Today, the Patient Protection and Affordable Care Act (PPACA) withstood is most critical test yet: a three-judge Sixth Circuit panel composed of two conservative, Republican-appointed judges and one Democratic-appointed judge.
Challenges to the health-care law have been brought by conservative state attorneys general, bringing the novel argument that PPACA “regulates inactivity” and is therefore unconstitutional.
In upholding PPACA, Judge Jeffrey Sutton – noted as one of the most conservative of George W. Bush’s appointees and “the leading advocate in private practice of the federalism revolution” – ruled that the Act was within the authority given to Congress by the Constitution’s Commerce Clause (Article 1, Section 8, Clause 3).
Before joining the bench, Judge Sutton argued that the Americans with Disabilities Act, Violence Against Women Act, Age Discrimination in Employment Act, Clean Water Act, Religious Freedom Restoration Act, and other civil rights statutes went beyond federal power.
Despite his clear record of challenging Congressional authority, Judge Sutton today wrote:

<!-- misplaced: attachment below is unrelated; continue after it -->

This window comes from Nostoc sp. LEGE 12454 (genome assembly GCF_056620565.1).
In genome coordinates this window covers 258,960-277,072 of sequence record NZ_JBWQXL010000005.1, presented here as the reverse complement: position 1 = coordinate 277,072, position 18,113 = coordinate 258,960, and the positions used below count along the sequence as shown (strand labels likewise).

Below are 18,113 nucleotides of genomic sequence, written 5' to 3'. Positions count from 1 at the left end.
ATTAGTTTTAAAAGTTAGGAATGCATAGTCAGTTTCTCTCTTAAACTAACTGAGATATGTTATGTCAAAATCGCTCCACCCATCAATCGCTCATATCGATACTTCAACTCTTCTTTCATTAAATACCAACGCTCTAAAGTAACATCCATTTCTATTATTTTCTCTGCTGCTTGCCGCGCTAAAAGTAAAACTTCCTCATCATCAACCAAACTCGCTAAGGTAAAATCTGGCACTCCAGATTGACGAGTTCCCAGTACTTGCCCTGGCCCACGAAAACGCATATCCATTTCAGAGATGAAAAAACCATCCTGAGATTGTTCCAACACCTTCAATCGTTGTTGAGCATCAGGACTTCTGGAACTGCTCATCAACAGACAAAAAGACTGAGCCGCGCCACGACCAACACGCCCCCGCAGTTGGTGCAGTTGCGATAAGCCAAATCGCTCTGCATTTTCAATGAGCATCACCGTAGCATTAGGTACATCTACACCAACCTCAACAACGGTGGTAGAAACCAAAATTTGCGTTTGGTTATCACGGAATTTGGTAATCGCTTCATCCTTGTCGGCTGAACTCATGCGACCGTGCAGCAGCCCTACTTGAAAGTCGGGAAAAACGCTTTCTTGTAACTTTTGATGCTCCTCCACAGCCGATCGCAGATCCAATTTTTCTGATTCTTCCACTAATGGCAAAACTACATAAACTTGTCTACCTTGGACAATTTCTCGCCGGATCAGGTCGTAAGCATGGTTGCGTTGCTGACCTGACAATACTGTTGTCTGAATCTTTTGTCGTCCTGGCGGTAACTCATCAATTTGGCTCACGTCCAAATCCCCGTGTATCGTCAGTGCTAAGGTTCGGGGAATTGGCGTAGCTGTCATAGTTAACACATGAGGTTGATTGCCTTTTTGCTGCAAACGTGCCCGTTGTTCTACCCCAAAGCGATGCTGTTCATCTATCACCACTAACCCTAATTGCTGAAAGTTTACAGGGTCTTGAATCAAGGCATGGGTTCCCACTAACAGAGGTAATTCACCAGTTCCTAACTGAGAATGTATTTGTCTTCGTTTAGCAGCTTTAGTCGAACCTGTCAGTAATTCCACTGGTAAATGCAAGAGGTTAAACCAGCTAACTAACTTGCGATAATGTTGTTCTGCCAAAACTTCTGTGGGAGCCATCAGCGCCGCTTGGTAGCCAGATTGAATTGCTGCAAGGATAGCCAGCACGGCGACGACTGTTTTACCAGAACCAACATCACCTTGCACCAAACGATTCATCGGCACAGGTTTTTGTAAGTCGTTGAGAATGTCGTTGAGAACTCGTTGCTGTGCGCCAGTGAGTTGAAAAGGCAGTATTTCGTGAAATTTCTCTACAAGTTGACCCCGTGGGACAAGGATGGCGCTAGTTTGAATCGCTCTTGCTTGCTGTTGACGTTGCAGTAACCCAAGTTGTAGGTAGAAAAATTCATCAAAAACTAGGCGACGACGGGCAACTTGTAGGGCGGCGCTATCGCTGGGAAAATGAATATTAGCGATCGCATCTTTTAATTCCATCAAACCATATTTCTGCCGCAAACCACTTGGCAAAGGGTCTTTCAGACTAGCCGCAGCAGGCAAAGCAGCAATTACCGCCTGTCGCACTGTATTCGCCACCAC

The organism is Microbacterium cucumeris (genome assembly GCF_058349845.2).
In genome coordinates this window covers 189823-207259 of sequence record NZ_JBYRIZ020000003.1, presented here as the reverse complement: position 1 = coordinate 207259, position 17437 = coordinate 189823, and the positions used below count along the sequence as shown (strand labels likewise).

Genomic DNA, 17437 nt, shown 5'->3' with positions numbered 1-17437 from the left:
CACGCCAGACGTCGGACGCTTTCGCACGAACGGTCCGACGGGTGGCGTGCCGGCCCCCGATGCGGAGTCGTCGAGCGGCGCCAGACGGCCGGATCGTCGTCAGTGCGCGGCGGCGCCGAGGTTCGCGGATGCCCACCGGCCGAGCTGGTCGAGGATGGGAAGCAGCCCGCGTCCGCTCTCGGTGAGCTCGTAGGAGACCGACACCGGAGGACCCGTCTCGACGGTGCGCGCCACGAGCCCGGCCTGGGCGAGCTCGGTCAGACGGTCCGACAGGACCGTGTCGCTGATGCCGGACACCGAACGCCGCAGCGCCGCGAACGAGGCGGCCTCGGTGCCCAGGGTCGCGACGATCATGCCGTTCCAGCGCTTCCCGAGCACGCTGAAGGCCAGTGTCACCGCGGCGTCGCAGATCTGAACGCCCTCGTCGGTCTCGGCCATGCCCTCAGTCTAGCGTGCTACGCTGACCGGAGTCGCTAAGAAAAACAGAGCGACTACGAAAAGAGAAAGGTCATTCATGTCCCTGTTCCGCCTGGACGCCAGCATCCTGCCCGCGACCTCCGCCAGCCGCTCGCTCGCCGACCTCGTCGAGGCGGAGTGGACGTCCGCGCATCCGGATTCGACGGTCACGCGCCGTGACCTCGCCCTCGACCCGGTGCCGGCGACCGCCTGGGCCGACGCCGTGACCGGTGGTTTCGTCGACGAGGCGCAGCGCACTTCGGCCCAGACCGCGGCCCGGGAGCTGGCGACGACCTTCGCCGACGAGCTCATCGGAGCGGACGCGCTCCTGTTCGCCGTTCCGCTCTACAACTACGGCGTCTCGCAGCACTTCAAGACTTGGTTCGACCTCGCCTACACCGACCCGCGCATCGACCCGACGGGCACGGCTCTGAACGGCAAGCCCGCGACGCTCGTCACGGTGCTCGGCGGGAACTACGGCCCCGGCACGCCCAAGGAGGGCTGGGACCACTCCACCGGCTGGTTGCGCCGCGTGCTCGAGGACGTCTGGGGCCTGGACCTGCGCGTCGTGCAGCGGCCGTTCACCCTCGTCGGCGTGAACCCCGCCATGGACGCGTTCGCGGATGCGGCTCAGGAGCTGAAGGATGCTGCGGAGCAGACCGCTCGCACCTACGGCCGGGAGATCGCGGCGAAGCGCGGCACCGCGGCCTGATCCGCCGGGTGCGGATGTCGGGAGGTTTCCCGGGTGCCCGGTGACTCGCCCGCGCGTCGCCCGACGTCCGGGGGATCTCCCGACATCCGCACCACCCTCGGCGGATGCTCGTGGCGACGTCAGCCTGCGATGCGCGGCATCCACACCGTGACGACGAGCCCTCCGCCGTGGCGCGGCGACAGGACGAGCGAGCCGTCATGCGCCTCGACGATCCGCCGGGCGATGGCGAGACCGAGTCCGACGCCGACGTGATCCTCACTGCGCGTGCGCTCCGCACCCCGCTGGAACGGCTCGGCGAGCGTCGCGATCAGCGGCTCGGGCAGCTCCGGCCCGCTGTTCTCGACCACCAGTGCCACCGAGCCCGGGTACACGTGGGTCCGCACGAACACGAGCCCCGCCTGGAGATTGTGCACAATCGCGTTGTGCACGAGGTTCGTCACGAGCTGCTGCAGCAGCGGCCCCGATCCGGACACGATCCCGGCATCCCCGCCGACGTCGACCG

Regulating how citizens pay for what they already receive (health care), never quite know when they will need, and in the case of severe illnesses or emergencies generally will not be able to afford, has few (if any) parallels in modern life. Not every intrusive law is an unconstitutionally intrusive law. And even the most powerful intuition about the meaning of the Constitution must be matched with a textual and enforceable theory of constitutional limits, and the activity/inactivity dichotomy does not work with respect to health insurance in many settings, if any of them.
Judge Sutton concluded by observing that:
Today’s debate about the individual mandate is just as stirring, no less essential to the appropriate role of the National Government and no less capable of political resolution [as early debates over the First National Bank]. Time assuredly will bring to light the policy strengths and weaknesses of using the individual mandate as part of this national legislation, allowing the peoples’ political representatives, rather than their judges, to have the primary say over its utility.
A similar challenge to PPACA is currently before the Fourth Circuit.
The full Sixth Circuit opinion is available here. The ultimate fate of the Patient Protection and Affordable Care Act is expected to be decided by the Supreme Court, possibly as early as next term.